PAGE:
Warsaw, a particular history, a particular housing situation By Romain Su, foreign correspondent in Poland for French-language media https://romain.su 17 September 2020
Five historical elements are important to understand why Warsaw looks like it does, in particular in terms of housing:
First, the city centre was entirely destroyed in 1944 after the failure of the uprising against German occupants.
Second, on top of the nation-wide nationalisation policy pursued by the communist regime after the Second World War, in the specific case of Warsaw a special decree called "Bierut Decree" was adopted to nationalise the entire territory of Warsaw --land, not buildings-- and accelerate this way the reconstruction of the capital, since many owners were missing and waiting for their consent to rebuild this or that would have taken ages
Third, after the end of the communist regime, as an allergic reaction to any kind of public planning, all zoning plans in Poland were scrapped in 2003. City councils were supposed to draft new plans after that, but still today only one third of Poland's territory is covered by zoning plans. Even in Warsaw, there are districts with no binding zoning plan, so that building permits are granted under ad-hoc special conditions called "wuzetka" that are not very stringent in terms of landscape, percentage of "biologically active areas" on plots, access to infrastructure…
Fourth, another reaction to communism was a frenzy to privatise everything, so alike the UK under Margaret Thatcher in the 1980s, when council housing was massively sold to tenants. Poland did the same with a very large share of "public" housing (not only owned by the state, but also by city councils, large companies, trade unions, housing cooperatives…).
Fifth, Poland is the only post-communist country in Central and Eastern Europe that has never adopted a general law settling all disputes over nationalisation. As a result, 30 years later, there are still thousands of cases pending in courts put forward by pre-war legal owners (more often their offspring) who lost their property as a result of nationalisation and now demand restitution, even if the property may have in the meantime been turned into a public service (school, hospital…) or sold off to other private persons who bought it in good faith, now knowing that it is the object of claims.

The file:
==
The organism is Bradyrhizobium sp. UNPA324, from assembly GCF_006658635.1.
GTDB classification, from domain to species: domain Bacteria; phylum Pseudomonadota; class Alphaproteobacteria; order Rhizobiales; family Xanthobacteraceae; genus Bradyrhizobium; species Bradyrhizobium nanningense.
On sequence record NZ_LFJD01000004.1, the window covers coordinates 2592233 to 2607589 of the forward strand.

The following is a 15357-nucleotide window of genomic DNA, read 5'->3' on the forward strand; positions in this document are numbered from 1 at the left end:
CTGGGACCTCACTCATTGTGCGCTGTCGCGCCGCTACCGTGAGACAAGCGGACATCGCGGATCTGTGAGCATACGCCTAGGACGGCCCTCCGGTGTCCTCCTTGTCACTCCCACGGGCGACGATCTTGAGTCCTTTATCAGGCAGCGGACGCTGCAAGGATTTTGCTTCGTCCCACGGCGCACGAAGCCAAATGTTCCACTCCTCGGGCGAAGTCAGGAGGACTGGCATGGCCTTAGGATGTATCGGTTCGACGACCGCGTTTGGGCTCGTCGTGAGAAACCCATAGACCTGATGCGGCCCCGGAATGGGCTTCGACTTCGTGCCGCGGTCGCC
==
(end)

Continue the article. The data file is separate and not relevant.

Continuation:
What does all this mean for housing in Warsaw today, and in a broader sense for many other cities in Poland?
Like other post-communist countries in Europe, Poland (and Warsaw) has a very high percentage of home ownership -- above 80% according to Eurostat.
As a result, the rental market is very tight and mostly addressed at students. In contrast for example to France, a very large share (if not perhaps the majority -- but we lack the hard figures to determine this) of flats or houses in the rental market are furnished, because this type of tenure is considered as temporary until tenants have enough savings and income stability to take a mortgage and buy a flat or stand-alone house.
Until recently, there was actually almost no construction of dwellings for rental purposes, so most dwellings on the rental market were so-called aunts’ or grandmothers’ flats -- after the death of an elderly, their children, already adult and settled in their own flat or home, would rent the dwelling turned empty. It is only since about 10 years ago that developers started to build dwellings (mostly flats) specifically addressed at "investors" (foreign pension funds, REITs, private individuals…) for rental purposes.